Bollywood starpower supports US playwright's gender justice fight
Bollywood actors Chitrangada Singh, Manasi Scott and Suchitra Pillai will star in the hindi adaptation of the play, scheduled to be staged in Mumbai on January 6.
"Eve Ensler, has been in India for some time now to launch her One Billion Rising movement to end violence against women. She will be performing a piece in Mumbai along with the three guest actors from Bollywood," Kaizaad Kotwal, co- director of the play, told PTI.
Eve is also scheduled to visit Delhi on January 8 and perform with the cast, which includes Varshaa Agnihotri, Rasika Duggal, Dilnaz Irani, Dolly Thakore and Mahabanoo Mody Kotwal, who along with her son Kaizaad Kotwal has been directing the play in the country for the last 10 years.
The play, explores violence and other experiences of women all over the world through a series of monologues premiered in New York on October 3, 1996.
"With this new movement and with our efforts and Eve's visit we intend to put India on the global map as a country that is going to take its role seriously when it comes to once and for all ending violence against women and girls," says Mahabanoo Mody Kotwal.
In the backdrop of the brutal gangrape and death of a 23 -year-old Delhi medical student, the timing of the play is appropriate, says Kaizaad.
"I personally believe that the play has saved lives. Many women who have been victims of genital mutilation have come up and talked about their experiences and wanted to make sure their daughters did not have to go through what they did.
"And these are upper middle class women and not those in slum bastis. I believe the play has a transformational power. Very few plays last for 10 years. The audience has been growing over the years. This a reflection that the society is growing up," says the co-director.
Eve had earlier in Thiruvanthapuram, met women rights groups, activists and artists to drum up support for her One Billion Rising (OBR) global movement. The activist will be launching the new movement on February 14, this year.
"The anti-rape protest movement will serve as a catalyst for the movement not only for India but for an entire world where sexual violence is rampant," Eve had said in Thiruvanthapuram.
She said she eschewed capital punishment for rapists and advocated for education and "transformation".
"I have never believed in capital punishment. I don't think that kind of punishment serves a longer term I think it is about transformation and it is about accountability. I think men need to be held accountable for their actions," she said.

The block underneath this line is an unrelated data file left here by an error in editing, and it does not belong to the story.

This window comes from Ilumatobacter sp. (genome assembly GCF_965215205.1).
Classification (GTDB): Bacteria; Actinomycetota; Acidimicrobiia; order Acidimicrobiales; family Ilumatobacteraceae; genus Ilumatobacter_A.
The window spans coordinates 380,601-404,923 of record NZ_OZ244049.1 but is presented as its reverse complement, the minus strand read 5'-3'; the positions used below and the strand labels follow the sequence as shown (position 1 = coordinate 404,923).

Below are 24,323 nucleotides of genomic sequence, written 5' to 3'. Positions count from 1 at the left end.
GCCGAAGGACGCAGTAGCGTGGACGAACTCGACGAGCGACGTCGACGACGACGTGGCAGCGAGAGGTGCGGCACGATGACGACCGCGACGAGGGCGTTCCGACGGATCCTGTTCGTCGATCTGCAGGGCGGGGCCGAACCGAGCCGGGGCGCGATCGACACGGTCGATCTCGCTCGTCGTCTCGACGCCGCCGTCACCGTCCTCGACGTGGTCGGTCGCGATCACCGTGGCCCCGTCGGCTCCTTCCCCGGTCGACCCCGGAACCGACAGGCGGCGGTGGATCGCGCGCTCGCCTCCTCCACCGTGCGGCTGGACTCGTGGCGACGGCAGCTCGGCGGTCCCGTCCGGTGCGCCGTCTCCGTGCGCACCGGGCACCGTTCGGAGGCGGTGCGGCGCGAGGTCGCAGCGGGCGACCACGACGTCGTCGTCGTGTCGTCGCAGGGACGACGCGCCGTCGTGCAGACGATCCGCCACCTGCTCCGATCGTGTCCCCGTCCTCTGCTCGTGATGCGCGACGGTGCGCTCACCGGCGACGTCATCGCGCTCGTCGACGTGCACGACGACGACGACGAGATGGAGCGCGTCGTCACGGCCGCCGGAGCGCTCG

Eve, who had reportedly been physically and sexually abused by her father when she was a child said, "I also think education and transformation is the key to the future, how do we help man who have raped who have incested and, how to stop doing that and how to teach their sons to do the same."
The 59-year-old playwright and activist had earlier tweeted "Sexual violence not a cultural phenomenon in India - one billion women on the planet have been violated around the world."
The OBR campaign, launched early in the year 2012 began as a call to action based on the UN statistic that 1 in 3 women on the planet will be beaten or raped during her lifetime. With the world population at 7 billion, this adds up to more than one billion women and girls.
On February 14, activists, writers, thinkers, celebrities across the world will plan to get together to express their outrage, "strike, dance, and rise" in defiance of injustices women suffer and demand an end to violence against women.
"The launch of the OBR is important. OBR is focusiing on the use of art to create activism," says Kaizaad.
Meanwhile, Eve's play "The Vagina Monologues", translated into hindi by Ritu Bhatia and Jaydeep Sarkar is also set to travel to Lucknow.
"We did not get permission from authorities in Thiruvananthapuram to stage the play but we will be showing in Lucknow on January 14 and towards the end of January will stage the English version in Kochi. Eve will not be present for both of them because she would be going to Bangladesh and other countries," said Kaizaad Kotwal, the play's co-director.
The original stories of the play have been adapted to an Indian context.
"The original script we are not allowed to change, but we have done contextual changes to adapt to the Indian situation. For example the Jewish woman in the original script has been made into a Parsi," says Kotwal.